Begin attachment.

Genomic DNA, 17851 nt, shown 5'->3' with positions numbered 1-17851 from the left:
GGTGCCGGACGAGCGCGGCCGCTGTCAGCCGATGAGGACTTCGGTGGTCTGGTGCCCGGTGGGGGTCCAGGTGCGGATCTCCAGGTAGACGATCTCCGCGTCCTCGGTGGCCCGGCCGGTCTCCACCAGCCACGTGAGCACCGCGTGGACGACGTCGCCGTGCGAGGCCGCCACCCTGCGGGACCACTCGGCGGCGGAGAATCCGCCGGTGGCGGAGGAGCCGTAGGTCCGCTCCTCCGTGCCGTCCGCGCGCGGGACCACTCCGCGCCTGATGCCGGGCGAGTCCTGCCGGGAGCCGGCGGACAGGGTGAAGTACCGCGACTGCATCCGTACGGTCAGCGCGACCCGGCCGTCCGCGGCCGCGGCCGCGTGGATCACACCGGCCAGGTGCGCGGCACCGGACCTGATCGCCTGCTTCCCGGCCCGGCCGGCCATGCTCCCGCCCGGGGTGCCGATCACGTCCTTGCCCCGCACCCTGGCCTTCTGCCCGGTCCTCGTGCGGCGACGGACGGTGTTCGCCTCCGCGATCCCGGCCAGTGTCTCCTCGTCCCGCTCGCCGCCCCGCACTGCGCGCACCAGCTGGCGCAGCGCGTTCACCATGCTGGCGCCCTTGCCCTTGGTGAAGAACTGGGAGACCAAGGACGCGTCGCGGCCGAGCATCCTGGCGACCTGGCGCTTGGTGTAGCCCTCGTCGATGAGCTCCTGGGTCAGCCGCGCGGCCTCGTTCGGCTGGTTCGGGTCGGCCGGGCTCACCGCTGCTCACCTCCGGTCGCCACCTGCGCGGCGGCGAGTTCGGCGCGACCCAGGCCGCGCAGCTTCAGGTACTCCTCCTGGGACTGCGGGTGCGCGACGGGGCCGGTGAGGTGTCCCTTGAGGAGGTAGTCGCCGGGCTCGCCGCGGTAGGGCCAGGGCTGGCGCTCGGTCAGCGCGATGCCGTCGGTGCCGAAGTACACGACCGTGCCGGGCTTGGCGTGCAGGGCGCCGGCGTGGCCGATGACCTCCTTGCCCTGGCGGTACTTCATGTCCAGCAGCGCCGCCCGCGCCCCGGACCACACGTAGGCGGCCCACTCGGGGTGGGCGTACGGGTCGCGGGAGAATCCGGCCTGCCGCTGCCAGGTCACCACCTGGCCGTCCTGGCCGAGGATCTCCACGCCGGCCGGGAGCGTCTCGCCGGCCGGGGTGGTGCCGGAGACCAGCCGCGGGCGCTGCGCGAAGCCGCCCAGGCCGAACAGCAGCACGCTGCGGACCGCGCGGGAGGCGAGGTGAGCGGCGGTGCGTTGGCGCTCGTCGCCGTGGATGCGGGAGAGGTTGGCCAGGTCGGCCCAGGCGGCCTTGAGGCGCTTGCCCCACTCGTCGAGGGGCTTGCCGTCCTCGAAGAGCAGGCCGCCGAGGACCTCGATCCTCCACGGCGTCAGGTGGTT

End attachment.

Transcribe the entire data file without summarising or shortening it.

Genomic DNA, 17851 nt, shown 5'->3' with positions numbered 1-17851 from the left:
GGTGCCGGACGAGCGCGGCCGCTGTCAGCCGATGAGGACTTCGGTGGTCTGGTGCCCGGTGGGGGTCCAGGTGCGGATCTCCAGGTAGACGATCTCCGCGTCCTCGGTGGCCCGGCCGGTCTCCACCAGCCACGTGAGCACCGCGTGGACGACGTCGCCGTGCGAGGCCGCCACCCTGCGGGACCACTCGGCGGCGGAGAATCCGCCGGTGGCGGAGGAGCCGTAGGTCCGCTCCTCCGTGCCGTCCGCGCGCGGGACCACTCCGCGCCTGATGCCGGGCGAGTCCTGCCGGGAGCCGGCGGACAGGGTGAAGTACCGCGACTGCATCCGTACGGTCAGCGCGACCCGGCCGTCCGCGGCCGCGGCCGCGTGGATCACACCGGCCAGGTGCGCGGCACCGGACCTGATCGCCTGCTTCCCGGCCCGGCCGGCCATGCTCCCGCCCGGGGTGCCGATCACGTCCTTGCCCCGCACCCTGGCCTTCTGCCCGGTCCTCGTGCGGCGACGGACGGTGTTCGCCTCCGCGATCCCGGCCAGTGTCTCCTCGTCCCGCTCGCCGCCCCGCACTGCGCGCACCAGCTGGCGCAGCGCGTTCACCATGCTGGCGCCCTTGCCCTTGGTGAAGAACTGGGAGACCAAGGACGCGTCGCGGCCGAGCATCCTGGCGACCTGGCGCTTGGTGTAGCCCTCGTCGATGAGCTCCTGGGTCAGCCGCGCGGCCTCGTTCGGCTGGTTCGGGTCGGCCGGGCTCACCGCTGCTCACCTCCGGTCGCCACCTGCGCGGCGGCGAGTTCGGCGCGACCCAGGCCGCGCAGCTTCAGGTACTCCTCCTGGGACTGCGGGTGCGCGACGGGGCCGGTGAGGTGTCCCTTGAGGAGGTAGTCGCCGGGCTCGCCGCGGTAGGGCCAGGGCTGGCGCTCGGTCAGCGCGATGCCGTCGGTGCCGAAGTACACGACCGTGCCGGGCTTGGCGTGCAGGGCGCCGGCGTGGCCGATGACCTCCTTGCCCTGGCGGTACTTCATGTCCAGCAGCGCCGCCCGCGCCCCGGACCACACGTAGGCGGCCCACTCGGGGTGGGCGTACGGGTCGCGGGAGAATCCGGCCTGCCGCTGCCAGGTCACCACCTGGCCGTCCTGGCCGAGGATCTCCACGCCGGCCGGGAGCGTCTCGCCGGCCGGGGTGGTGCCGGAGACCAGCCGCGGGCGCTGCGCGAAGCCGCCCAGGCCGAACAGCAGCACGCTGCGGACCGCGCGGGAGGCGAGGTGAGCGGCGGTGCGTTGGCGCTCGTCGCCGTGGATGCGGGAGAGGTTGGCCAGGTCGGCCCAGGCGGCCTTGAGGCGCTTGCCCCACTCGTCGAGGGGCTTGCCGTCCTCGAAGAGCAGGCCGCCGAGGACCTCGATCCTCCACGGCGTCAGGTGGTT